HKBH presented Moshe with a roadmap to discovering the resolution of the paradox. He would pinpoint for him the element of His behavior that is constant, that suffuses all His seemingly disparate and diverse reactions, and that unites them all. That element is kol tuvi, “all my goodness.” Human beings have it within their ability to accept and to relate to the fact that Hashem’s goodness is a constant. Even when they cannot understand how an event is good, they can realize that it must be so, because goodness is part of His essence. By concentrating on it, accompanied by the benefit of Hashem’s own commentary upon it, Moshe would achieve new insight into the complexity of Hashem’s different reactions. (Because Man was given the freedom of will with which to make choices, Hashem’s reactions to different people have to be different, coordinating with where those choices have taken them.) Above all, Moshe would understand how Hashem’s goodness weaves through all His actions, tying everything together. More than any other concept, it is the common thread running through all His actions. Only by grasping it would Moshe be able to lead a people with questions about His reactions.

This underlying goodness manifests itself through two characteristics that Moshe would be able to study and comprehend. Moshe would see how these two indeed apply to every human being at all times. He would see chaninah/ favor, as well as rachamim/ mercy. (The former refers to Hashem’s endowing us with the power to be at the very beginning of our existence. The latter takes that existence and stands by it through all phases of its development, maintaining and nurturing it as if in a protective womb.)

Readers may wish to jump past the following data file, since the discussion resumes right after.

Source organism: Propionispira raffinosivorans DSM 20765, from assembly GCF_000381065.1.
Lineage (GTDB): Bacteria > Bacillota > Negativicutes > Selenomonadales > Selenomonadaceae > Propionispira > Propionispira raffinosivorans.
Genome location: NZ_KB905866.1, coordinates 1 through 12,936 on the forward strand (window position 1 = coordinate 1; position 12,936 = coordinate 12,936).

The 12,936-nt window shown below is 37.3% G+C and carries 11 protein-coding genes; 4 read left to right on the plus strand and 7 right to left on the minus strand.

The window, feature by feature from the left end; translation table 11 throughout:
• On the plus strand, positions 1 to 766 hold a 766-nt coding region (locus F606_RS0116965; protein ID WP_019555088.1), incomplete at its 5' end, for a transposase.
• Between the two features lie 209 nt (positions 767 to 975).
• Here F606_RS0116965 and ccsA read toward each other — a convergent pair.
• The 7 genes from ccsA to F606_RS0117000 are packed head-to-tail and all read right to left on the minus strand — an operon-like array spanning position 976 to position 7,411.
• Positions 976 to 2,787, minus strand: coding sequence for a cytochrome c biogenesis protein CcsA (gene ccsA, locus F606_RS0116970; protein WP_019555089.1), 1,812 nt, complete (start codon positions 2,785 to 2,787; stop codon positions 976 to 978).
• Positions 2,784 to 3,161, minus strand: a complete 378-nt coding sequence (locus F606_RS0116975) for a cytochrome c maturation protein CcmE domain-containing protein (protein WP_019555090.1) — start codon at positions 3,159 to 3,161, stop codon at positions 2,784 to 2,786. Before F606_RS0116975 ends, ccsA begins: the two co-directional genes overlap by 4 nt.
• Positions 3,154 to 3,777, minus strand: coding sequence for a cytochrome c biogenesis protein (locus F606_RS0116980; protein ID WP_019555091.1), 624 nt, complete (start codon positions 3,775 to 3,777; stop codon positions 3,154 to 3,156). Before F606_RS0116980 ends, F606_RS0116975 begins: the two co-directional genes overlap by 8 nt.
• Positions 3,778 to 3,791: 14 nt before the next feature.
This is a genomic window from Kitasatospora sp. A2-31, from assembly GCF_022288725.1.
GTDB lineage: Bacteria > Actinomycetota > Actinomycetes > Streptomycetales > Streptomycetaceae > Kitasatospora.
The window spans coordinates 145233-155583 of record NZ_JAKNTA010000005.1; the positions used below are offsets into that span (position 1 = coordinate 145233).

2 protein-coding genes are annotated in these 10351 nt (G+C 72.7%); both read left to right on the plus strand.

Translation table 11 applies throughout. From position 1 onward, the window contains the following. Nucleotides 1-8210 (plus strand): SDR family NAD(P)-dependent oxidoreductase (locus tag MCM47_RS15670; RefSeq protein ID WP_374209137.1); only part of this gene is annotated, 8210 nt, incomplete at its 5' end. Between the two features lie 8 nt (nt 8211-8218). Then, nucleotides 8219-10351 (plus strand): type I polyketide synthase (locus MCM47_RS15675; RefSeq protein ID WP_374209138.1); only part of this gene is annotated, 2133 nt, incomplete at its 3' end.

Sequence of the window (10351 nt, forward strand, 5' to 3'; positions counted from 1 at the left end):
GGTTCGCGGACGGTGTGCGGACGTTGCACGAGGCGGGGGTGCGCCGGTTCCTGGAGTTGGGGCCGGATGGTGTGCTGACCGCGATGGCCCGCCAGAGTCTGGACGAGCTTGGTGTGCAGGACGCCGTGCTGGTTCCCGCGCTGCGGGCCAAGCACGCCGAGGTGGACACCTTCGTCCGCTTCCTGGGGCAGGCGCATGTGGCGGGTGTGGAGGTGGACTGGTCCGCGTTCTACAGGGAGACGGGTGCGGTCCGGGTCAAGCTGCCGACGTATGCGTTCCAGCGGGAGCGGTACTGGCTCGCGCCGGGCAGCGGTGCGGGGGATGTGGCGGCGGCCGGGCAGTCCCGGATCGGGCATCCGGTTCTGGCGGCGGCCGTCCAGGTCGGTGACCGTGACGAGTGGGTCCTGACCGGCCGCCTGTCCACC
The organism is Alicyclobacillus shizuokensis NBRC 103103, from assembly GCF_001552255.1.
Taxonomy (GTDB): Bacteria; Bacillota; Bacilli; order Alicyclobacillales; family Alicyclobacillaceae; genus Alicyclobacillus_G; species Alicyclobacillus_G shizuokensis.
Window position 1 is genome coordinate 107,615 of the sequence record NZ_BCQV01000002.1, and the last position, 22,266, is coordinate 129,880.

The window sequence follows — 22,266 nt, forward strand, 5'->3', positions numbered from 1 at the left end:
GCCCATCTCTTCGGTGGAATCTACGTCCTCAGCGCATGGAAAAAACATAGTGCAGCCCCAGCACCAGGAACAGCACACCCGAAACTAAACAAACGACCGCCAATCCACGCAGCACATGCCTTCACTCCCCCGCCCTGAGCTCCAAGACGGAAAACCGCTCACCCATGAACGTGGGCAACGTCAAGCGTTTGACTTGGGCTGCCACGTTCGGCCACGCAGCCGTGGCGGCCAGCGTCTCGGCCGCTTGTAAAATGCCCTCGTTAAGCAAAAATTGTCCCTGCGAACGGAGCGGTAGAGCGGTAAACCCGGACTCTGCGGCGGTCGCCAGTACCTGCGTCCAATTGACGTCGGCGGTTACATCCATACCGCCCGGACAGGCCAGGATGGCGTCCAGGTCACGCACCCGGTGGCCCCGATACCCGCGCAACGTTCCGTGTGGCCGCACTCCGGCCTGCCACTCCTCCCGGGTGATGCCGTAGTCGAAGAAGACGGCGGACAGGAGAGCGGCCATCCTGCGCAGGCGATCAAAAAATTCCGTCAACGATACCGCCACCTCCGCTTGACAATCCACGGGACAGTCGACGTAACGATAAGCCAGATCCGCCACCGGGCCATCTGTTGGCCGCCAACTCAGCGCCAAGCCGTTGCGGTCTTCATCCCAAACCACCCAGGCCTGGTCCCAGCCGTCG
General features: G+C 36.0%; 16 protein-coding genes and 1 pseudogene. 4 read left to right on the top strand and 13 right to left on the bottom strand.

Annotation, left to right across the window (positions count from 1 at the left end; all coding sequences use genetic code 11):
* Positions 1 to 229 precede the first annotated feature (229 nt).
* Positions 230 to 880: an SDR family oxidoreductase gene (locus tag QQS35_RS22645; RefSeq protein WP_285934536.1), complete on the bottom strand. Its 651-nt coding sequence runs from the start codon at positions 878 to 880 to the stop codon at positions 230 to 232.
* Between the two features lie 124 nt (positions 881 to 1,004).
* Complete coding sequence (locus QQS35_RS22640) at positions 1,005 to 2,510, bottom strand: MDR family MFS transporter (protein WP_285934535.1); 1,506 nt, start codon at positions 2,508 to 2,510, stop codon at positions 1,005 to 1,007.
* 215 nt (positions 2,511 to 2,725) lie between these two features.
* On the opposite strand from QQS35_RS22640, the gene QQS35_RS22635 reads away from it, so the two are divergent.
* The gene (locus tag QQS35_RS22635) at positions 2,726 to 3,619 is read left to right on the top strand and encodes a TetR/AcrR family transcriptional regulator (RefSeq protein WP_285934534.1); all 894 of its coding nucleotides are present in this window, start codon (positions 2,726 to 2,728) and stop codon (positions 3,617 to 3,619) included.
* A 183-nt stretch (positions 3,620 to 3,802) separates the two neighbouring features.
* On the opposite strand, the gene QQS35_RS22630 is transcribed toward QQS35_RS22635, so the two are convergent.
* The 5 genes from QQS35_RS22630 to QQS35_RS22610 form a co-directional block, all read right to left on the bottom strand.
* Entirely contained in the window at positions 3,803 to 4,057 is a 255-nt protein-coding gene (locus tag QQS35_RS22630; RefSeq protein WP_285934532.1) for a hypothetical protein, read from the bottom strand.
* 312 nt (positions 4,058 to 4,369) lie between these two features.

Rather than see sameness, Moshe would understand how the application of these two characteristics produces such different phenomena in different people. The rest of us mortals are plagued with questions, such as the apparent evil befalling the righteous, and the good that is often the lot of the evil. Because we are so limited, we are hopelessly off the mark in understanding just who is good and who is evil. Moreover, we have even less understanding of what is truly good and truly evil for a given person.

Even Moshe would not understand everything. He would at least be able to detect the two characteristics at work, but still fail to grasp how the different manifestations of them are suitable for different people. Even understanding Hashem’s favor and mercy, Moshe could not get the full picture, because he could not fully plumb the true nature of other people. Thus, one opinion in Berachos 7A maintains that Moshe never solved the problem of tzadik ve-ra lo, the evil that befalls the righteous. On the level of Hashem’s conduct in relation to a specific individual, even Moshe’s understanding would come up short.

Moshe could not understand perfectly because he could not become G-d. Hashem would bring him to a place “near” Him. From there, Moshe would not be able to “see” G-d, but he would be able to see Hashem’s interaction with human beings from a perspective much closer to that of Hashem. Nothing beyond that is within our ability to understand.


1. Based on the Hirsch Chumash, Shemos 33:12, 14, 18-21
2. Shemos 33:13
3. Shemos 33:14